I didn’t post about this at the time because of time constraints, but December 9—the last time I was in the office prior to a week on the west coast—was one of the most incredibly miserable days I have ever spent in an automobile. I had a morning rehearsal at Symphony Hall to which I drove in light snow. By the time the rehearsal was over the snow had changed to mostly rain, and I figured I was off the hook for weather for the rest of the day.
I drove to my office in Framingham, and even driving cautiously it took me only about 40 minutes. I did a conference call and a couple hours of work; during the call, I realized that the snow was getting heavier. I made a judgment call that I needed to get out at 3 if I wanted to make it back to Symphony Hall for my 7 pm concert call.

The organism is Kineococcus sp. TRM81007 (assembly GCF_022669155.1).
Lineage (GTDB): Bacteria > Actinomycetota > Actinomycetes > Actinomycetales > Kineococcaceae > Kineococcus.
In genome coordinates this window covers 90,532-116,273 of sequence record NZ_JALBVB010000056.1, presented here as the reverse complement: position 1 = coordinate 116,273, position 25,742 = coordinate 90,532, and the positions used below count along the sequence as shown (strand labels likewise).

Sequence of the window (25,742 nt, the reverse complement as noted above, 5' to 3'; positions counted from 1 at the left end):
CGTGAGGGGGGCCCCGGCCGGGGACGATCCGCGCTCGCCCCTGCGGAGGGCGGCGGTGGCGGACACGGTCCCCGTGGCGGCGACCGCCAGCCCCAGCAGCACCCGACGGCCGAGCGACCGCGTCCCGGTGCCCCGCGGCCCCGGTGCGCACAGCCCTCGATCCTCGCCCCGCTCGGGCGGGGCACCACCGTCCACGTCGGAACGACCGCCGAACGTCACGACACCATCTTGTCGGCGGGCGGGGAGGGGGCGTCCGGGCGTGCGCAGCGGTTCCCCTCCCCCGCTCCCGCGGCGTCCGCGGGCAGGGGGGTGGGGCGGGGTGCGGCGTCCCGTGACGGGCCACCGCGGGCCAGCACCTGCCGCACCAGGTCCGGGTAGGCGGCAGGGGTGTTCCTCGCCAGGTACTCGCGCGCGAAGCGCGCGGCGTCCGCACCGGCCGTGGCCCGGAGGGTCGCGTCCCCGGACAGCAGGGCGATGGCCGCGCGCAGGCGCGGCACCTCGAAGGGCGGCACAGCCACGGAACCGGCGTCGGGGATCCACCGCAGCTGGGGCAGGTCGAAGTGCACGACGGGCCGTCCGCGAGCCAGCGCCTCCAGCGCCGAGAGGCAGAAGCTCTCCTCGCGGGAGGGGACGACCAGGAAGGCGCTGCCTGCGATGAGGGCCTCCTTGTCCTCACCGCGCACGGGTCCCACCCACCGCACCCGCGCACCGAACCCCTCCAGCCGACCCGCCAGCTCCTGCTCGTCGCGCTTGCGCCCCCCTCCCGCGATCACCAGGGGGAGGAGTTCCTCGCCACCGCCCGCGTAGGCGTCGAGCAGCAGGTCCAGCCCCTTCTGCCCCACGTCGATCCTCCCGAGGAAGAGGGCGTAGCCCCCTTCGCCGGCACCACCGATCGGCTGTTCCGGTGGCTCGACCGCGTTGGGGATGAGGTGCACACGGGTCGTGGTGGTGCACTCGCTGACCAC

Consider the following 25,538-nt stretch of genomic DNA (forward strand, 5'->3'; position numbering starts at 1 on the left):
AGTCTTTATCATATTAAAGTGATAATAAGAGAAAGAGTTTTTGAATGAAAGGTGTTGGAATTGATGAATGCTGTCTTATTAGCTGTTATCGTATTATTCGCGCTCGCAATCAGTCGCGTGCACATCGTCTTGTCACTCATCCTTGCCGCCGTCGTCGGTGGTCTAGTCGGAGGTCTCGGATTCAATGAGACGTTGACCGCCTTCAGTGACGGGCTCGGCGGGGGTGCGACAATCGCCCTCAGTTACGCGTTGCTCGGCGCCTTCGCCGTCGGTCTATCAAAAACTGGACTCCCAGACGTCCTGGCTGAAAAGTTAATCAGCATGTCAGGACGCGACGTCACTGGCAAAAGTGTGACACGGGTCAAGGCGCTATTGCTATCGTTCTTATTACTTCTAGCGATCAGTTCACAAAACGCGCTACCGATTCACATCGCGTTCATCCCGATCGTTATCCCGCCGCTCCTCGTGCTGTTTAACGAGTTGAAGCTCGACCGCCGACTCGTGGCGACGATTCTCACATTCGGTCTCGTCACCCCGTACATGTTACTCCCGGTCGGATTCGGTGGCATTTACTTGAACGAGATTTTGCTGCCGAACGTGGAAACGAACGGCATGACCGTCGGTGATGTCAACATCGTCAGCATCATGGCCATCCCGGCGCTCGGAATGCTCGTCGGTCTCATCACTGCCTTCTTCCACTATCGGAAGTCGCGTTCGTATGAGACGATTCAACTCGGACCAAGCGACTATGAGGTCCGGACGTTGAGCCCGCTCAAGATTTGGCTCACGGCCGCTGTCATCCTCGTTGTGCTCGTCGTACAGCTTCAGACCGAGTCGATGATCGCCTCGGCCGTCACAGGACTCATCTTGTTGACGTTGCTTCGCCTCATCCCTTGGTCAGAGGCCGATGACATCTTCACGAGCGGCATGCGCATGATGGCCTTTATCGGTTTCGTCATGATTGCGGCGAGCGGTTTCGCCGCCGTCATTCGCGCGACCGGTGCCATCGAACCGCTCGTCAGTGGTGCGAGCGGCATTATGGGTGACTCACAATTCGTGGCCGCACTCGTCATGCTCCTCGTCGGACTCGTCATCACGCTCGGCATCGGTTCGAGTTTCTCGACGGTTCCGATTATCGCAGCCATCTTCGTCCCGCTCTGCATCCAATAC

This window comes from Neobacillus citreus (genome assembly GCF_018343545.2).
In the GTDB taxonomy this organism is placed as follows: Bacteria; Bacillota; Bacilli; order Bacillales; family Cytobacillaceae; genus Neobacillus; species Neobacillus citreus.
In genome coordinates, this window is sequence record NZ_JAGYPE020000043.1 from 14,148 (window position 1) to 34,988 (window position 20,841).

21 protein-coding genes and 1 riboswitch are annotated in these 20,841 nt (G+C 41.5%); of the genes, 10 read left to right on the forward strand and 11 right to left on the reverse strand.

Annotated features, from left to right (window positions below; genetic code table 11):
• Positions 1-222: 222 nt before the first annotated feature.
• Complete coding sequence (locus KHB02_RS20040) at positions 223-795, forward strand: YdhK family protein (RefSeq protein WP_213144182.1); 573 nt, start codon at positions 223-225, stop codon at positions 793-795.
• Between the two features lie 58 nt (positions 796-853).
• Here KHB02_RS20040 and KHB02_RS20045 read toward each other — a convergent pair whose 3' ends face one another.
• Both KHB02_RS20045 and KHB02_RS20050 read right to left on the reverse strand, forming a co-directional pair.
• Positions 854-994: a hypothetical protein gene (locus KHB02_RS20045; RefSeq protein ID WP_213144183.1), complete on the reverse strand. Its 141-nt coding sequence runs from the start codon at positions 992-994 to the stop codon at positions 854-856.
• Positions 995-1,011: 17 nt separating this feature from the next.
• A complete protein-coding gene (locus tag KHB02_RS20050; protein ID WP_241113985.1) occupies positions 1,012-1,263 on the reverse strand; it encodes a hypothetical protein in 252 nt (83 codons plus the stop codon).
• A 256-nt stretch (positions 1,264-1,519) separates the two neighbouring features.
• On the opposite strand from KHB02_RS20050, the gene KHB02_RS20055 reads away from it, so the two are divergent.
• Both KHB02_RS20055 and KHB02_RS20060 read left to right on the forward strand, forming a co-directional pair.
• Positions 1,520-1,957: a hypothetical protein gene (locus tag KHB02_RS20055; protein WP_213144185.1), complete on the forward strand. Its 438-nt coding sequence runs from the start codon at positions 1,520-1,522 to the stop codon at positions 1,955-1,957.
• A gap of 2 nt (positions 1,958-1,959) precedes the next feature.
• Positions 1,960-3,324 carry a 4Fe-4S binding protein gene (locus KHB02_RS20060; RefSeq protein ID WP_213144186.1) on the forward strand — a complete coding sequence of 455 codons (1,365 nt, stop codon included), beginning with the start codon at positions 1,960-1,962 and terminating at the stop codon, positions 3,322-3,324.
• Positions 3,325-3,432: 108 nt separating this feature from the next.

As it turns out, I was only seven minutes off.
In the two and a half hours I had been at the office, I got something like a foot of snow on my car. It took me 40 minutes, with two people including my VP of Sales pushing, to get out of our office parking lot, thanks to no snowplow and a steep exit onto the street. It took another 45 minutes to get onto the Mass Pike, less than two miles from my office. The Pike was okay, but thanks to a jackknifed truck on Rt 128 North it took me until 10 past 6 to get to our house in Arlington. To sum up: 45 minutes from Boston to Framingham, three hours from Framingham to Arlington.
Fortunately after that it only took me 55 minutes to get back to Symphony Hall, where I missed my call time by about 7 minutes—fortunately to no lasting ill effect. But the lesson was learned: on days that it will be snowing and I have to be somewhere at the end of the day, just work from home. It is entirely possible to overwhelm the snow infrastructure of Massachusetts: it just takes a little more snow than it takes to perform a comparable feat in, say, Virginia.